How Does a Fixed Speed Camera Work?


Quick Answer

Fixed speed cameras usually have two components: a mechanism for sensing the speed of oncoming vehicles and a recording device for capturing key details of a speeder's vehicle. Specific designs for speed camera setups vary widely with manufacturer, local laws and the intended purpose of the device.

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Full Answer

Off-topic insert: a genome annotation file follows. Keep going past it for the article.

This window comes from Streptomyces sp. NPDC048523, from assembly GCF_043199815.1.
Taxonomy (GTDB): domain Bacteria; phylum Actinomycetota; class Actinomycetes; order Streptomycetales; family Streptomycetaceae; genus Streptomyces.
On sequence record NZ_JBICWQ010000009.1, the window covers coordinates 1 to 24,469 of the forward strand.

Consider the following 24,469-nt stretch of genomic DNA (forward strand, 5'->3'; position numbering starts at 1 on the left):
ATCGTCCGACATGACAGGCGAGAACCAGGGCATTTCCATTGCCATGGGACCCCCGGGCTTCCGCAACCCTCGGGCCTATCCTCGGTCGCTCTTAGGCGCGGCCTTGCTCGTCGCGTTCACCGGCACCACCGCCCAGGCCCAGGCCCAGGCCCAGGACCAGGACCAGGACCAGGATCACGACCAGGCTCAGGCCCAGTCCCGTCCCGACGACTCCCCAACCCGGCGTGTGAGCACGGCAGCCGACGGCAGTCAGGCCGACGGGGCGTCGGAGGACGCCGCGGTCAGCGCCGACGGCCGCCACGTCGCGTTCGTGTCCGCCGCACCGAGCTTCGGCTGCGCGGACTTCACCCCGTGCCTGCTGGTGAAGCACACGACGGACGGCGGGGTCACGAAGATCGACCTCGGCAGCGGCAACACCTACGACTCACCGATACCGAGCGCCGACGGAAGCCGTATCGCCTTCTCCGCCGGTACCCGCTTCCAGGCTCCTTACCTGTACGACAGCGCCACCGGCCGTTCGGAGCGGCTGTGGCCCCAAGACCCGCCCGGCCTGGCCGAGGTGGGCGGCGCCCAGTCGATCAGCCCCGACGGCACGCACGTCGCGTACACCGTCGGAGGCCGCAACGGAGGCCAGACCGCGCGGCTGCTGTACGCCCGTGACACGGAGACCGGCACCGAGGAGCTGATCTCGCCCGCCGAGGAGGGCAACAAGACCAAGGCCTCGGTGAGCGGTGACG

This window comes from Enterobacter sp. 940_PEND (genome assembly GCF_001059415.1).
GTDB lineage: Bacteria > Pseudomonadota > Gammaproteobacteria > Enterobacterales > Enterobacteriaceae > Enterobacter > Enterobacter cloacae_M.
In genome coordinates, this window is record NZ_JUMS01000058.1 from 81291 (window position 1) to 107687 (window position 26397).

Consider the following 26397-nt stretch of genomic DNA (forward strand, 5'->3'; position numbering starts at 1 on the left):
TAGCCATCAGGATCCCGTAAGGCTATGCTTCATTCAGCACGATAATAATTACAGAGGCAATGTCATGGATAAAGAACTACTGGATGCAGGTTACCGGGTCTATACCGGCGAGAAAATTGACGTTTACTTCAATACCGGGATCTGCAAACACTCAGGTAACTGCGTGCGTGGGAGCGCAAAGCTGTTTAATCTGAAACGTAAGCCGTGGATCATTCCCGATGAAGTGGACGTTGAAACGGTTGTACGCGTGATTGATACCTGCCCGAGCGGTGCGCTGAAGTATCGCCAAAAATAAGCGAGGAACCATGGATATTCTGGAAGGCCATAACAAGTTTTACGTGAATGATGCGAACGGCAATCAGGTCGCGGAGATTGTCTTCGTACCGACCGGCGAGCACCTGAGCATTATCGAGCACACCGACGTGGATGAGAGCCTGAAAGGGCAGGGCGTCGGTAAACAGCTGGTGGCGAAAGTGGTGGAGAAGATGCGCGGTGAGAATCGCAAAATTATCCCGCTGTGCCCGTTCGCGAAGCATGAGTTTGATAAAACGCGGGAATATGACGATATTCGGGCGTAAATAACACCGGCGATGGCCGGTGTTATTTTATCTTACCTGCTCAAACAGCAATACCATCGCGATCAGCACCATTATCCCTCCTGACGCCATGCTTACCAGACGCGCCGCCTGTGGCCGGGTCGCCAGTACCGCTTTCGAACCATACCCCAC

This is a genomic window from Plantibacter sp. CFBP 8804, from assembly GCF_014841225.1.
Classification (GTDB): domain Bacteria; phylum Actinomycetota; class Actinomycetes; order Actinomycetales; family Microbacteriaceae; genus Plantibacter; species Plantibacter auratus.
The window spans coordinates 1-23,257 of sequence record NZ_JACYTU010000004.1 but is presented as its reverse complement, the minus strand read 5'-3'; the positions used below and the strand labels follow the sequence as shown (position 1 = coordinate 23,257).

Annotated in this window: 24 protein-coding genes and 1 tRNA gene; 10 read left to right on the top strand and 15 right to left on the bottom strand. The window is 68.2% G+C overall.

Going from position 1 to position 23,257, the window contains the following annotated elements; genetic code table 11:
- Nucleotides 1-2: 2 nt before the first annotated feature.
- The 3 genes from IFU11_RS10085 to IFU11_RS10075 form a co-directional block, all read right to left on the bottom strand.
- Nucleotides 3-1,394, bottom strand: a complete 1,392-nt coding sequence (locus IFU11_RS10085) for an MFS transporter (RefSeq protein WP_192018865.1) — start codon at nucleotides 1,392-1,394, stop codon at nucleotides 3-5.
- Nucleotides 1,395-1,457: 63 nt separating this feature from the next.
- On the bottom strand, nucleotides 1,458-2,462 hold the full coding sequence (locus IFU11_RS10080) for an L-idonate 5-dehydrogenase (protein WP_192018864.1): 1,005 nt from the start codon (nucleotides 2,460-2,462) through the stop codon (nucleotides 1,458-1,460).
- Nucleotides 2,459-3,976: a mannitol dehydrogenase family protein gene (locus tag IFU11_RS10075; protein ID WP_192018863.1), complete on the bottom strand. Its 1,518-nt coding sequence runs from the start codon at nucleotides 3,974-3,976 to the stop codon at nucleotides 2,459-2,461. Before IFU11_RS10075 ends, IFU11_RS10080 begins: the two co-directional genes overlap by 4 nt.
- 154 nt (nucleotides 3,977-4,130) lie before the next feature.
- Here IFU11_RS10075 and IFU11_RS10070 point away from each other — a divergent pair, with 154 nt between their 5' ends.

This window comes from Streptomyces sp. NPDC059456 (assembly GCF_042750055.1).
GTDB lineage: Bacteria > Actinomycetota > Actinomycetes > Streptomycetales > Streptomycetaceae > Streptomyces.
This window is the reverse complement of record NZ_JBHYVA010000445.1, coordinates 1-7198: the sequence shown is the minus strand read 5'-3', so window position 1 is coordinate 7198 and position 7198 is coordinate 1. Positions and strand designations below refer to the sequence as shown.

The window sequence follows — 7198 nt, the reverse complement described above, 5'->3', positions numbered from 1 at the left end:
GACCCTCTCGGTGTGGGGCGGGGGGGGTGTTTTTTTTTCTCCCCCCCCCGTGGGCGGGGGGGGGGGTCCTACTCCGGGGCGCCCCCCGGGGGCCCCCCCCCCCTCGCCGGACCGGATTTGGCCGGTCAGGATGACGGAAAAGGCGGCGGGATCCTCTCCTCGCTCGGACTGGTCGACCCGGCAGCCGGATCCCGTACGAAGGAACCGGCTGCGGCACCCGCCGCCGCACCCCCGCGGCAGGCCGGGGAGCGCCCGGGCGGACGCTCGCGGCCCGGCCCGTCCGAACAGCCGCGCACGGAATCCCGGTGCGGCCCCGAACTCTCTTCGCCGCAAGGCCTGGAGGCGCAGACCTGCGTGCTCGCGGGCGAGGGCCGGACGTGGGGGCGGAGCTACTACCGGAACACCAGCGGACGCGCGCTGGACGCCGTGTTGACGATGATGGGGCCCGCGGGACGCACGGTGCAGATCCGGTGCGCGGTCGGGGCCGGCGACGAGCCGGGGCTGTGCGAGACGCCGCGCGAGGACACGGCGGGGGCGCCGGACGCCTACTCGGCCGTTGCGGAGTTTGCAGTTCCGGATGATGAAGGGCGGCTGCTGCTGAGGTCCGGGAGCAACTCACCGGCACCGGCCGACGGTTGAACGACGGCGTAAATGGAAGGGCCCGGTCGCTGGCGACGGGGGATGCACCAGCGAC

A typical fixed speed camera monitors a limited area for speeding vehicles. This area usually has a pressure-sensitive plate embedded in the road surface. Oncoming vehicles apply pressure to this plate and signal to the camera that a vehicle is entering its field of view. The camera then activates, as does its built-in speedometer. This is usually a radar gun of the sort used by traffic-control police. The radar sends out a signal that bounces back to the camera's receiver unit and tells it how fast the target vehicle is moving. If the returned-signal data indicate a speeder, the optical components of the camera activate to capture an image of the offending vehicle. Typically, the camera is set up to catch the vehicle's make and model, license plate number and an image of the driver that can be used in court as identification if the vehicle owner chooses to contest the automatically generated citation for speeding.

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